The line of each stroke, when drawing architecture, can have a variable thickness and strength. You may start the stroke with a bit more pressure than you finish the stroke; this will make the stroke stronger and darker in the beginning, and have it fade away at the end. Strokes can be curved or straight; but it depends on the intention of the artist, and the forms being shaded. The length of the strokes depends on many factors, like the size of a particular shape you are working on, the scale of the artwork, or the sharpness of your pencil. Cross-hatching, when drawing architecture, is a great way to deepen the shading values. The same rules are applied to cross-hatching as they are to hatching.

The direction of the hatching strokes will influence the overall appearance of the drawing. When it comes to drawing architecture, you should understand the construction of the form being shaded, and its position in the environment. That is where the preliminary linear study of these architectural elements becomes very handy. Then you just follow the natural lines of the elements – the straight lines of the wall and boards, side plane of the corbel, and the curved forms of the corbel’s scroll and the moulding.

When drawing architecture, observe the difference between the tonal values of various elements, and constantly compare these values with each other. Gradually build up the values of the drawing while working on various areas simultaneously. Avoid finishing one particular area of the drawing before touching any other areas you intend to shade.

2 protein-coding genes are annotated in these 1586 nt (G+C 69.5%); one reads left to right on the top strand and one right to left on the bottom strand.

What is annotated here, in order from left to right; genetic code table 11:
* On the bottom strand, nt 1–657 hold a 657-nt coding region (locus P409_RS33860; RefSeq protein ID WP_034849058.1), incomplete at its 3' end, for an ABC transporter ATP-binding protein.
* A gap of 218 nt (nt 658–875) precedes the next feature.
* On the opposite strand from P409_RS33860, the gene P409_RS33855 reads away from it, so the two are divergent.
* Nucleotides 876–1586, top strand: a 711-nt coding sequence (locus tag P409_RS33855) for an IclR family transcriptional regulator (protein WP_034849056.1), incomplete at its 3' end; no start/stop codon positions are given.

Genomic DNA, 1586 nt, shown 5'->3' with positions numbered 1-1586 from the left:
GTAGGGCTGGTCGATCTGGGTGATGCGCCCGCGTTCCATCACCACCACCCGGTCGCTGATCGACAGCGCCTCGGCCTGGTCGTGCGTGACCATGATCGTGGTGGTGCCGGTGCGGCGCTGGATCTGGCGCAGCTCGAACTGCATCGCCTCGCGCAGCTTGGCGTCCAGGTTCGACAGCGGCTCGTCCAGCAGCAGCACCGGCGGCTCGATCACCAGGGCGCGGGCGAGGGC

Some art teachers advocate a 5-pencil approach. That means starting a drawing with a 2H and finishing it in a 3B pencil. While this approach has certain logic, there are two things that you, as an art student, should try to avoid: relying on drawing tools rather than on your skills, and an unclean appearance of your drawing. I will give an example here. When you drive a car and want to change speed, you do not change your engine; instead, you apply more pressure to the accelerator pedal. The same goes for drawing with a pencil. When you want to darken your shading, make several layers of hatching while increasing the pressure on the pencil. The skills of how you are using a pencil are far more valuable and important than how many pencils you have in your drawer. Apart from that, a multitude of pencil grades used in one drawing will give it an unprofessional appearance.

Cross-hatching is a good way to depict the texture of the carved stone when drawing architecture. Keep gaps between strokes, even in the darkest areas, so that the shading looks a bit rough.

Linear perspective also applies to the shading in drawing architecture process. Objects in the foreground are rendered in graphite, with more attention and dedication to the smaller details. Also, you may see that lines and hatching strokes are more pronounced in the foreground. The further away the objects are the lighter and thinner the lines become, when outlining and shading.

As the purpose of this lesson was the construction of linear drawing in two-point perspective, the shading is a secondary part of the exercise. We will leave the shading rendering a bit unfinished, to keep the artwork fresh.

Great art starts with a great drawing and great drawing comes with the practice.